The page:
Phylum: Magnoliophyta - Class: Equisetopsida - Order: Malvales - Family: Malvaceae
There are many kinds of mallows in Britain and Ireland, including several garden escapes. Mallows are usually low-growing plants, but Tree Mallow is an exception: this species can occasionally attain a height of three metres. Also known as Bush Mallow and Velvet Tree-mallow, until recently this plant was referred to by the scientific name Lavatera arborea.
Tree Mallow can be an annual or a biennial, but in more sheltered locations it is a perennial. Unfortunately, the stems crack easily and so plants in windy sites tend to suffer wind throw because in the wild they rarely have a stronger species to grow against as a windbreak.
Malva arborea has alternate, palmate velvety leaves each with five to nine lobes. The flowers, which are borne in clusters of two or more in the leaf axils, are 3 to 4cm across and have five bright pink -purple petals with darker purple veins.
In Britain and Ireland this species is most common in the south, while its distribution in Scotland is entirely coastal and mainly confined to the south and east, although it is now reported to be spreading on some Scottish coastal islands, maybe transported by birds but quite possibly via seeds carried there on coastal currents - the seeds are protected by a waterproof outer casing and so are protected from the salty water. Native to Western and southern Europe and northwest Africa, Tree Mallow has been introduced to many other regions including Australia, Chile, Argentina and some parts of southwest USA.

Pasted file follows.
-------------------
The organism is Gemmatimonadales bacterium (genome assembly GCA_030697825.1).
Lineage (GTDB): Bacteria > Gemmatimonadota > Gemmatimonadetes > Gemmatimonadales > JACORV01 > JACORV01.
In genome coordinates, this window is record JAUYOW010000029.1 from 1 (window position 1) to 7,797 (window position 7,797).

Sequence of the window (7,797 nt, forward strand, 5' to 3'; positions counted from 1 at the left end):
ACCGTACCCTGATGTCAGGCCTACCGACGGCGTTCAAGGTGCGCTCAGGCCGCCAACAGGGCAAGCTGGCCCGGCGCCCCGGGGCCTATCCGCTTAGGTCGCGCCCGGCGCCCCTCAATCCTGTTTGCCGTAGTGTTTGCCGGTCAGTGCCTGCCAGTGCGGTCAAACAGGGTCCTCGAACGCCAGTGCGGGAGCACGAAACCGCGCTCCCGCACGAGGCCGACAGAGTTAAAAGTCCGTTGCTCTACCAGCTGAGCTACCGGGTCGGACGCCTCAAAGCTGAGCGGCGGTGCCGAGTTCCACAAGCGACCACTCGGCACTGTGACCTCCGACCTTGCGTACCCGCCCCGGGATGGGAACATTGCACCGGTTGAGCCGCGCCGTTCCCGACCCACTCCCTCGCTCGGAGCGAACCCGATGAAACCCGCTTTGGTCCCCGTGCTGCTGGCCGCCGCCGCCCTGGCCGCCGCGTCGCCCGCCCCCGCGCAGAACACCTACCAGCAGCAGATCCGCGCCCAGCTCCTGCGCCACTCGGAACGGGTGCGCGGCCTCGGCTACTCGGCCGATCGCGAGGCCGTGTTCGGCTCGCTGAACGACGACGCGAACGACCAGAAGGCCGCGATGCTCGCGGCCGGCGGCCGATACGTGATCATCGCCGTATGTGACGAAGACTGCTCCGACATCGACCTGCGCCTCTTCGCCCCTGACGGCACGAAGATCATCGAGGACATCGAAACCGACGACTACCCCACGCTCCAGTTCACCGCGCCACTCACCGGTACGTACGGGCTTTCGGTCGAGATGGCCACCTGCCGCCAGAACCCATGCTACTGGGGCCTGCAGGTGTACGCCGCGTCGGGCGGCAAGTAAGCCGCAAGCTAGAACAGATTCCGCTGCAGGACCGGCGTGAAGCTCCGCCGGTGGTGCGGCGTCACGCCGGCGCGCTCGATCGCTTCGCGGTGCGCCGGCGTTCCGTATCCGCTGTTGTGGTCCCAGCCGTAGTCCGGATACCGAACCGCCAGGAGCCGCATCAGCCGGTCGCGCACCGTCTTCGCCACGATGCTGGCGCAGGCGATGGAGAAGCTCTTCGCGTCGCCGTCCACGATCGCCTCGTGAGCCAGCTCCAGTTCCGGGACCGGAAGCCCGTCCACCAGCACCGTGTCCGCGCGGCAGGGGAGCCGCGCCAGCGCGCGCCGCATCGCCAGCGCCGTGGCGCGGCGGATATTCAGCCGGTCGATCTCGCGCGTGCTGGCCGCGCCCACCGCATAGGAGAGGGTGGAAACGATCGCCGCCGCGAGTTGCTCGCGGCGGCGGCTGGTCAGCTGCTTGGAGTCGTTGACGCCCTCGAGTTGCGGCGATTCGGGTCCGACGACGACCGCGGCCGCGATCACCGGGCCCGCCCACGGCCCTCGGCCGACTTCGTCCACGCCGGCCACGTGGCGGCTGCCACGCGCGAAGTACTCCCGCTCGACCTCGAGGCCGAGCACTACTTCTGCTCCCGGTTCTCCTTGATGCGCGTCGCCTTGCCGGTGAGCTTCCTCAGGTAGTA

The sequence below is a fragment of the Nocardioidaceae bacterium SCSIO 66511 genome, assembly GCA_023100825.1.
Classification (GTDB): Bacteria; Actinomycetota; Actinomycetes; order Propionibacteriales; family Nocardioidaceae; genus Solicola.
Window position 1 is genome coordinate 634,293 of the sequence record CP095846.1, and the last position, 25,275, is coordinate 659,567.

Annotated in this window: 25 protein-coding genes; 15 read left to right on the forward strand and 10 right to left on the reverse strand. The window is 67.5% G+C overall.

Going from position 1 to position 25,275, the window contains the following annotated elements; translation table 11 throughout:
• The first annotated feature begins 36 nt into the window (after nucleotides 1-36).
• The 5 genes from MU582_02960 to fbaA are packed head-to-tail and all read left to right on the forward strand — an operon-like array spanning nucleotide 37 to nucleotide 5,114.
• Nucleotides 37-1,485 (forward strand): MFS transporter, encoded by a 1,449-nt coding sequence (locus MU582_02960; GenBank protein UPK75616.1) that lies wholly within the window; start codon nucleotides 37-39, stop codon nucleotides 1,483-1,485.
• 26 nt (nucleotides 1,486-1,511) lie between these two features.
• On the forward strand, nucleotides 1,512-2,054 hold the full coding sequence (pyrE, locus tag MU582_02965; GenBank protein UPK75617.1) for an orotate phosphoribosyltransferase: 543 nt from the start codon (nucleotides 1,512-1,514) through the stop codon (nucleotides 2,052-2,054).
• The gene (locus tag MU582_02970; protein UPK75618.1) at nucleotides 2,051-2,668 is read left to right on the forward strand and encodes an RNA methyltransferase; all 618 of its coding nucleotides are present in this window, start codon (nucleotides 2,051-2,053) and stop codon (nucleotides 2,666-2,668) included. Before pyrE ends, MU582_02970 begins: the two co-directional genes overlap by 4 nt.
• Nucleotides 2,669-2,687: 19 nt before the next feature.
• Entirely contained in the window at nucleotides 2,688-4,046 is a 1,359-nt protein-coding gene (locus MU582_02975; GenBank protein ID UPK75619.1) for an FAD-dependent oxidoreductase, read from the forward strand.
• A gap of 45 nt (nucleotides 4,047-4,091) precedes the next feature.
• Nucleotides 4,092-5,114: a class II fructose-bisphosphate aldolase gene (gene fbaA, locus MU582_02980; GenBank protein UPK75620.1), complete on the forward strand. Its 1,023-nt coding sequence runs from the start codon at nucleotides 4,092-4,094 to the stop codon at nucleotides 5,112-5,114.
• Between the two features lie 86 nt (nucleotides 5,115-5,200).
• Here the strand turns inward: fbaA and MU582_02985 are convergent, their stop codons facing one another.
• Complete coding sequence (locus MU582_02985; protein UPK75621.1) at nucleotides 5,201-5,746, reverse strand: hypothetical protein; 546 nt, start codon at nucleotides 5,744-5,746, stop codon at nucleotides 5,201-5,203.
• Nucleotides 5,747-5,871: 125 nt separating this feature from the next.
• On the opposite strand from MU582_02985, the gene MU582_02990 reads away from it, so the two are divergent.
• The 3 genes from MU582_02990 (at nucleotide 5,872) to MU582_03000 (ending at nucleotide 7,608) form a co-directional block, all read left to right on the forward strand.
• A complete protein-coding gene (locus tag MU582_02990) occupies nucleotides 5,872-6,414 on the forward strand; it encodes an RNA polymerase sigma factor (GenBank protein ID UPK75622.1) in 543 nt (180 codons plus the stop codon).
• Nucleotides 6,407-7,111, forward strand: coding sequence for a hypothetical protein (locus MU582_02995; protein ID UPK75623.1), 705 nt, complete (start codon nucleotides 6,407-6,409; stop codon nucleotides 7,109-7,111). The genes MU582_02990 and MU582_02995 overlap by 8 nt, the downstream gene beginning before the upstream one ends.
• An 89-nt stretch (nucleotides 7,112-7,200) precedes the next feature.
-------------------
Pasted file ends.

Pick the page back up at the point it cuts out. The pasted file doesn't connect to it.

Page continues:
Tree Mallow favours nutrient-rich dry sandy soils and can cope with quite high levels od salinity.In Britain and Ireland this mallow species is only occasionally found far from the coast (save for garden plants and garden escapes) because it cannot cope with frost.
In Britain and Ireland Tree Mallow produces its flowers from June until September.
The common name and the specific epithet both refer to the tree-like stature of this wildflower.
Tree Mallow is often seen in parks and gardens. The leaves have long been used by herbalists as a poultice to treat sprains; and at one time this plant was also used as cattle fodder.
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